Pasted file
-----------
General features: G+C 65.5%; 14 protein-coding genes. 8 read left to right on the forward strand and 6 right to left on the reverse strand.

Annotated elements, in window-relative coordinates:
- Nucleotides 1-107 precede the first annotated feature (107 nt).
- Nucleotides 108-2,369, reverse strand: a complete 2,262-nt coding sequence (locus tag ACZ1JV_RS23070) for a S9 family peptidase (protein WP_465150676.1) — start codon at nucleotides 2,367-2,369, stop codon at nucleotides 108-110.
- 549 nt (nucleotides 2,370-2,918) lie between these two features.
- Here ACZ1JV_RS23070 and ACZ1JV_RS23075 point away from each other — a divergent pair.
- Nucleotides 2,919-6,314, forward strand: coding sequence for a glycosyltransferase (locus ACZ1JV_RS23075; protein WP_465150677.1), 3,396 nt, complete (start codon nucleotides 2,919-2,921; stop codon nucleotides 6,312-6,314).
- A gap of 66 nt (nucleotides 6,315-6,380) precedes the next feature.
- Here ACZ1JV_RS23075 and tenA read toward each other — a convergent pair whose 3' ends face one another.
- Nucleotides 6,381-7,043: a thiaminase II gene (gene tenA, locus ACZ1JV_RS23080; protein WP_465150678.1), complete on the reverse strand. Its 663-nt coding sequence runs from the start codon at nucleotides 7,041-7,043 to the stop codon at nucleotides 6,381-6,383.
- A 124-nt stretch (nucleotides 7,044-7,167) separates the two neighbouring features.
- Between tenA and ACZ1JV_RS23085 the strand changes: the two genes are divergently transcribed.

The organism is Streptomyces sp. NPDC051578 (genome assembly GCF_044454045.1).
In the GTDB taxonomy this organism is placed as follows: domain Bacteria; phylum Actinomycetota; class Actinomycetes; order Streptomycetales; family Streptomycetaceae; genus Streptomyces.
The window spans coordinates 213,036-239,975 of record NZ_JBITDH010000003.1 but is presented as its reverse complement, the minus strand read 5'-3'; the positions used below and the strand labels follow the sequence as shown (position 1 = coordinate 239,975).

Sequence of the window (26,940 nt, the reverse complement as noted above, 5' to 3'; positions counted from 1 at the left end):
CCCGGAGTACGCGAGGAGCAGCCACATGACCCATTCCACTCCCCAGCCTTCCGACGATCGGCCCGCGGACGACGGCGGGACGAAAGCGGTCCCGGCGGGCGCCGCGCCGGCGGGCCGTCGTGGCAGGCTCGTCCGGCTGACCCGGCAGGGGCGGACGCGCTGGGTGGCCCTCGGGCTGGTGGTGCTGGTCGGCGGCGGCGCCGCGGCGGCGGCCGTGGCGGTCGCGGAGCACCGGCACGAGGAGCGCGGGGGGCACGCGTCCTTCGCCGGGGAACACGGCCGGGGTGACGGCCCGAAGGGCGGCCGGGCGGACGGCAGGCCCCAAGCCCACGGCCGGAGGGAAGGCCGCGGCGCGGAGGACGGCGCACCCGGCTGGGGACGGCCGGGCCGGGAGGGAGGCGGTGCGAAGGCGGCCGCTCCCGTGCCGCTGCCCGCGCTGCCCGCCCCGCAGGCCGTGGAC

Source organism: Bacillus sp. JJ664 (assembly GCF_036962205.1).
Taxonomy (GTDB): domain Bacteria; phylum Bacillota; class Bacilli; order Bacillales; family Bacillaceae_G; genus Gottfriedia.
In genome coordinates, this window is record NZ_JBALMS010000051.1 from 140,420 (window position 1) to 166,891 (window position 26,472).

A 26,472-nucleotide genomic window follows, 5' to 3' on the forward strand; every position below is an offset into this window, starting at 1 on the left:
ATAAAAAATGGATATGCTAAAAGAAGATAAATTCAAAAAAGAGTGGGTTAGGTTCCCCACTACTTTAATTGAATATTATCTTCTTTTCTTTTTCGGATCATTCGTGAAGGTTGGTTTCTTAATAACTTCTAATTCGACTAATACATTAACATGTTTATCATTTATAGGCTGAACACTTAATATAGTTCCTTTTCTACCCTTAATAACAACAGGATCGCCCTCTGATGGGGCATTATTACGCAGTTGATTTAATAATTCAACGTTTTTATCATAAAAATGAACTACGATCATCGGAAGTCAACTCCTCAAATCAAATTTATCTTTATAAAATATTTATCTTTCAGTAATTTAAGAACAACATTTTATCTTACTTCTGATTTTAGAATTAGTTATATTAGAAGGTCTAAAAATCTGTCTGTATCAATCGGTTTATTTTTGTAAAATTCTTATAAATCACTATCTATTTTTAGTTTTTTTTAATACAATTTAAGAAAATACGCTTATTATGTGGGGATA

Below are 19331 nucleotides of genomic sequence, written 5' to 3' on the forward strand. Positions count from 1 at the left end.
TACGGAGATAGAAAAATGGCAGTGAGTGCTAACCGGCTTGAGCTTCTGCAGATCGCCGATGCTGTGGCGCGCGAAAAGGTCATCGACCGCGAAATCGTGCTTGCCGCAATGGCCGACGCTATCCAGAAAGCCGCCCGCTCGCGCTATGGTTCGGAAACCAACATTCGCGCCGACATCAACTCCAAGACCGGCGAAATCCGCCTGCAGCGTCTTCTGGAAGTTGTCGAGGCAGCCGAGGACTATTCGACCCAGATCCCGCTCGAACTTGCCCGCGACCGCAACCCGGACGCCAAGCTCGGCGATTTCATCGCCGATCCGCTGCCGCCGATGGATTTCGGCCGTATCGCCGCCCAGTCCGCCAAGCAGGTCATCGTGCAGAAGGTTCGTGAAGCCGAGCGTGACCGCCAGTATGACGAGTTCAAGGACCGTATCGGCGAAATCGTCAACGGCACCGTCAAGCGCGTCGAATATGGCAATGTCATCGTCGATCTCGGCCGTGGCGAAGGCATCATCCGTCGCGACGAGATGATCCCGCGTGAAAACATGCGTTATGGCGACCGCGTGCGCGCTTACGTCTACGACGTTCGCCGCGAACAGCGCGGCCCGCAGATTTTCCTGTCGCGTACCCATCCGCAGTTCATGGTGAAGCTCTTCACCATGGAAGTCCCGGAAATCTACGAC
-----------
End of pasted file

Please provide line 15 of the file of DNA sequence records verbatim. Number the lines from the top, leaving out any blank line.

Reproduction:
The window spans coordinates 213,036-239,975 of record NZ_JBITDH010000003.1 but is presented as its reverse complement, the minus strand read 5'-3'; the positions used below and the strand labels follow the sequence as shown (position 1 = coordinate 239,975).